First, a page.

If you’ve been doing your research on how to maintain a healthy diet, you’ll almost certainly have come across the term ‘essential fatty acids’. They crop up everywhere, but it’s not always clear exactly how these mysterious molecules play a role in keeping you well. With an eye on the science, we tackle the key questions: what are essential fatty acids, and what do they have to do with the omegas?April 08, 2021 5:55 pm April 07, 2021 11:24 am
What are essential fatty acids?
There are a couple of things to know about essential fatty acids.
Let’s start at the beginning: fatty acids are molecules which join together to become fats. You can think of them as building blocks; every type of fat in our body (for example, in our cell membranes, or the natural oils produced to protect your hair and skin) is made up of fatty acids.
There are a few different types, such as saturated, monounsaturated and polyunsaturated fatty acids.
The difference between them lies in their molecular structure. (In a nutshell, unsaturated fatty acids have a double carbon bond which they can break to form an extra bond with a hydrogen atom, whereas saturated fatty acids are already full, or ‘saturated’).
But there’s also a difference in the way our bodies use them, and whether the scientific community considers them to be healthy or not.
Check out our article on good fats and bad fats for more information on each type.
But, back to our essential fatty acids. Why are they ‘essential’? Well, there are a couple of types of polyunsaturated fatty acids (PUFAs) which we can’t make ourselves, but we still need them to be able to perform key processes in our bodies. As a result, it’s ‘essential’ that we source these from our diet.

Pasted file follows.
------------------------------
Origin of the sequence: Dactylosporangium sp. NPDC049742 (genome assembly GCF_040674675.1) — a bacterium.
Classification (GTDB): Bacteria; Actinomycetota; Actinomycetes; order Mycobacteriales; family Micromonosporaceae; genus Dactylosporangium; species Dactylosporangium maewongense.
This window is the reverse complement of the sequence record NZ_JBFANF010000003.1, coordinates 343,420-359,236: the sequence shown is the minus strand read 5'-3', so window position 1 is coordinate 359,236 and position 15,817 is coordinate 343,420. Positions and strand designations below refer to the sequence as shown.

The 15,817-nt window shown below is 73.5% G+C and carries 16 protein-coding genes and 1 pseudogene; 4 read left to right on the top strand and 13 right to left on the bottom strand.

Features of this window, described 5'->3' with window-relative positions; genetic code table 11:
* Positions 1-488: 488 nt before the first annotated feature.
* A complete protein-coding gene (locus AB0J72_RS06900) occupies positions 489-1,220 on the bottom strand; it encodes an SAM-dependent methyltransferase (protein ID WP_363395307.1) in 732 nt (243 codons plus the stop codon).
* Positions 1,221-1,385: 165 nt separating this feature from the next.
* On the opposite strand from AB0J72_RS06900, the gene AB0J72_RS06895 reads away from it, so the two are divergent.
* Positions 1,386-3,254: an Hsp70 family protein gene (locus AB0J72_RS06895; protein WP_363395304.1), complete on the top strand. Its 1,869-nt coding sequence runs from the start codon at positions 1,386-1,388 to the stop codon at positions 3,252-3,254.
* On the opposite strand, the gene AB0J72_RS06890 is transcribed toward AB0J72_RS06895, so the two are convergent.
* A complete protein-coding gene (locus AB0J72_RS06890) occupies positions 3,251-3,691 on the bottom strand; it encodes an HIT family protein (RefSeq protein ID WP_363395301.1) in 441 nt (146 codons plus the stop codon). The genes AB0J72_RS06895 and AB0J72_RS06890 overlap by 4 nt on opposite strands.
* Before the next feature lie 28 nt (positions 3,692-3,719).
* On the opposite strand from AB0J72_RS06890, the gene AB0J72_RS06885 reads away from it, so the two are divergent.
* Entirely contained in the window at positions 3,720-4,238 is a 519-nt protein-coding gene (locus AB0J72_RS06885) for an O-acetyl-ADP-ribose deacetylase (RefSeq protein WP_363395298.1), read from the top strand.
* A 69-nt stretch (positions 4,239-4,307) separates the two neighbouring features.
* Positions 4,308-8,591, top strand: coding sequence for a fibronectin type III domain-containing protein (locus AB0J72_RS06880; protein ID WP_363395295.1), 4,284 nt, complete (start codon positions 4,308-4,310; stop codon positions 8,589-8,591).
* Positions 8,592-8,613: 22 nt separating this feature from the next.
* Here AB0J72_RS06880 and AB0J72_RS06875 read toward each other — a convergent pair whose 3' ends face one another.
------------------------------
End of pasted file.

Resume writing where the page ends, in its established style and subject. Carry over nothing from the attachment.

Enter: the omegas
Polyunsaturated fatty acids can be divided into two families, which are known as omega-3 and omega-6. You might also see them written as ω-3 and ω-6; this version simply uses the Greek letter ‘omega’ to stand in for the word.
Why are they called omegas? Well, this may be science overload for some of us, but for the more chemistry-minded: the term ‘omega’ lets you know where the double carbon bond is in the molecule.
In omega-3 fatty acids, the double bond is three carbons away from one side (the methyl end) of the fatty acid chain. In omega-6 fatty acids, it’s six carbons from the end.
Anyone else getting a headache?
The good news is that you don’t really need to understand the chemical structure of fatty acids to learn how they can be beneficial for your health.
We’ve included this info here as lots of articles about essential fatty acids are chock full of mysterious jargon, and we take a belts-and-braces approach to giving you all the information in one place. Take what you need; if you’re getting high school chemistry flashbacks, it’s time to move on.
What does omega-3 do?
Omega-3 (or more accurately omega-3 fatty acids) is good for your heart.
A review of studies on omega-3 found that it had a beneficial effect on irregular heartbeat (arrhythmia), fatty deposits in blood vessels (atherosclerosis), inflammation, and internal blood clots (thrombosis).
It may also help lower blood pressure.(1)
As a result, many doctors treat patients at risk of heart disease by encouraging them to increase their intake of omega-3.
Historically, humans typically got plenty of omega-3. However in the last 100 years – perhaps thanks to the rise of processed foods – the amount of omega-3 we eat has plummeted by 80%.(1)
Generally speaking, it’s a good idea for almost everyone to keep an eye on their omega-3 intake and do their best to increase it.
Types of omega-3 to know about
As mentioned above, the term ‘omega-3’ covers a family of fatty acids. Within this, there are a few types.
There are three main types of omega-3 fatty acids(2):
Alpha-linoleic acid (ALA)
ALA is most commonly found in linseeds, chia seeds and walnuts, but you can also find it in hemp oil. It is very delicate and can be destroyed by light, oxygen and heat. This is why our hemp oil comes in an amber glass bottle, which helps keep light out, and must be stored in a dark place with the lid firmly on.
ALA is not active in the body, but your body can convert it into EPA and DHA (below), which are.
Eicosapentaenoic acid (EPA)
When looking into omega-3, you’re likely to come across lots of information recommending fish as a source. This is because fish, and fish oil, is a great source of EPA.
Docosahexaenoic acid (DHA)